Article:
You make an argument strict, if you know that the argument must be evaluated before any worthwhile work can be done anyway. In many cases, the strictness analyser of GHC can do that on its own, but of course not in all.

A very typical case are accumulators in loops or tail recursions, where adding strictness prevents the building of huge thunks on the way.

I know no hard-and-fast rules for where to add strictness, for me it's a matter of experience, after a while you learn in what places adding strictness is likely to help and where to harm.

As a rule of thumb, it makes sense to keep small data (like Int) evaluated, but there are exceptions.

How do I see and check I have a space leak in my program? What are the general patterns which constitute to a space leak?

The first step is to use the +RTS -s option (if the programme was linked with rtsopts enabled). That shows you how much memory was used overall, and you can often judge by that whether you have a leak. A more informative output can be obtained from running the programme with the +RTS -hT option, that produces a heap profile that can help locating the space leak (also, the programme needs to be linked with enabled rtsopts).

If further analysis is required, the programme needs to be compiled with profiling enabled (-rtsops -prof -fprof-auto, in older GHCs, the -fprof-auto option wasn't available, the -prof-auto-all option is the closest correspondence there).

Then you run it with various profiling options and look at the generated heap profiles.

The two most common causes for space leaks are

  • too much laziness
  • too much strictness

the third place is probably taken by unwanted sharing, GHC does little common subexpression elimination, but it occasionally shares long lists even where not wanted.

For finding the cause of a leak, I know again no hard-and-fast rules, and occasionally, a leak can be fixed by adding strictness in one place or by adding laziness in another.

How do I see if there is a problem with too much lazyness? I can always check the heap profiling but I want to know what are the general cause, examples and patterns where lazyness hurts?

Generally, laziness is wanted where results can be built up incrementally, and unwanted where no part of the result can be delivered before processing is complete, like in left folds or generally in tail-recursive functions.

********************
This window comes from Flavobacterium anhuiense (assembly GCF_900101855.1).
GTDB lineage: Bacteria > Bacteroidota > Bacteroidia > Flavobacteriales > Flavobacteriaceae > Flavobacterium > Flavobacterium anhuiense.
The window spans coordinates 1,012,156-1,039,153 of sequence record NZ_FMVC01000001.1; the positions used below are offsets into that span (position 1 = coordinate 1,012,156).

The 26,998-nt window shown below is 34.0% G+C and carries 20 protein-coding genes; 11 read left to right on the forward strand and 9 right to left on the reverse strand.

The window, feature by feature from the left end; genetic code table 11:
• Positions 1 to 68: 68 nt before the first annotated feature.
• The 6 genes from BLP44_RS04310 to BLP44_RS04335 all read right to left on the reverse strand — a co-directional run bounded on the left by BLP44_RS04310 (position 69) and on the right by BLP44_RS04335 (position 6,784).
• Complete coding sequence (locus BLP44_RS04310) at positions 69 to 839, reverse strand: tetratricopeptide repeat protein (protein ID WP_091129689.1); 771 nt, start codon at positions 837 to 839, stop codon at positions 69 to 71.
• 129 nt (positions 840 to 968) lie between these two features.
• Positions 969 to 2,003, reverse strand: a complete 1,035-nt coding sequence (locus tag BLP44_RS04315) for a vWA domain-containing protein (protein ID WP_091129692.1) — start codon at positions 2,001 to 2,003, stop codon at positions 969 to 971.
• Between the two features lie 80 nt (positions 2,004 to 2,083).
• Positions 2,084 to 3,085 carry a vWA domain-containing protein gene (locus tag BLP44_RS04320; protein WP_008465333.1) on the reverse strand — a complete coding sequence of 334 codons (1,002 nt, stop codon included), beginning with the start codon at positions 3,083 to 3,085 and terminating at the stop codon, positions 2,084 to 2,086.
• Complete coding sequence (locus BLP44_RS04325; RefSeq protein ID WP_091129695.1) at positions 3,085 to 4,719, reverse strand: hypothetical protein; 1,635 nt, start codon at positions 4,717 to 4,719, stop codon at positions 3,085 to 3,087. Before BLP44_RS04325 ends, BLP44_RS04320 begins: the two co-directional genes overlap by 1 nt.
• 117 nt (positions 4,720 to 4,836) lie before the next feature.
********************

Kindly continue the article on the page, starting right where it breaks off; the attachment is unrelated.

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Thanks for a really nice answer. –  Satvik Sep 21 '12 at 17:54

I recommend reading the GHC documentation on Pragmas and Rewrite Rules, as they address many of your questions about SPECIALIZE and RULES.

To briefly address your questions:

  • SPECIALIZE is used to force the compiler to build a specialized version of a polymorphic function for a particular type. The advantage is that applying the function in that case will no longer require the dictionary. The disadvantage is that it will increase the size of your program. Specialization is particularly valuable for functions called in "inner-loops", and it's essentially useless for infrequently called top-level functions. Refer to the GHC documentation for interactions with INLINE.

  • RULES allows you to specify rewrite rules that you know to be valid but the compiler couldn't infer on its own. The common example is {-# RULES "mapfusion" forall f g xs. map f (map g xs) = map (f.g) xs #-}, which tells GHC how to fuse map. It can be finicky to get GHC to use the rules because of interference with INLINE. 7.19.3 touches on how to avoid conflicts and also how to force GHC to use a rule even when it would normally avoid it.

  • Strict arguments are most vital for something like an accumulator in a tail-recursive function. You know that the value will ultimately be fully calculated, and building up a stack of closures to delay the computation completely defeats the purpose. Enforced strictness must naturally be avoided anytime the function may be applied to a value which must be processed lazily, like an infinite list. Generally, the best idea is to initially only force strictness where it's obviously useful (like accumulators), and then add more later only as profiling shows it's needed.

  • My experience has been that most show-stopping space leaks came from lazy accumulators and unevaluated lazy values in very large data-structures, although I'm sure this is specific to the kinds of programs you're writing. Using unboxed data-structures whenever possible fixes a lot of the problems.

  • Outside of the instances where laziness causes space-leaks, the major situation where it should be avoided is in IO. Lazily processing resource inherently increases the amount of wall-clock time that the resource is needed. This can be bad for cache performance, and it's obviously bad if something else wants exclusive rights to use the same resource.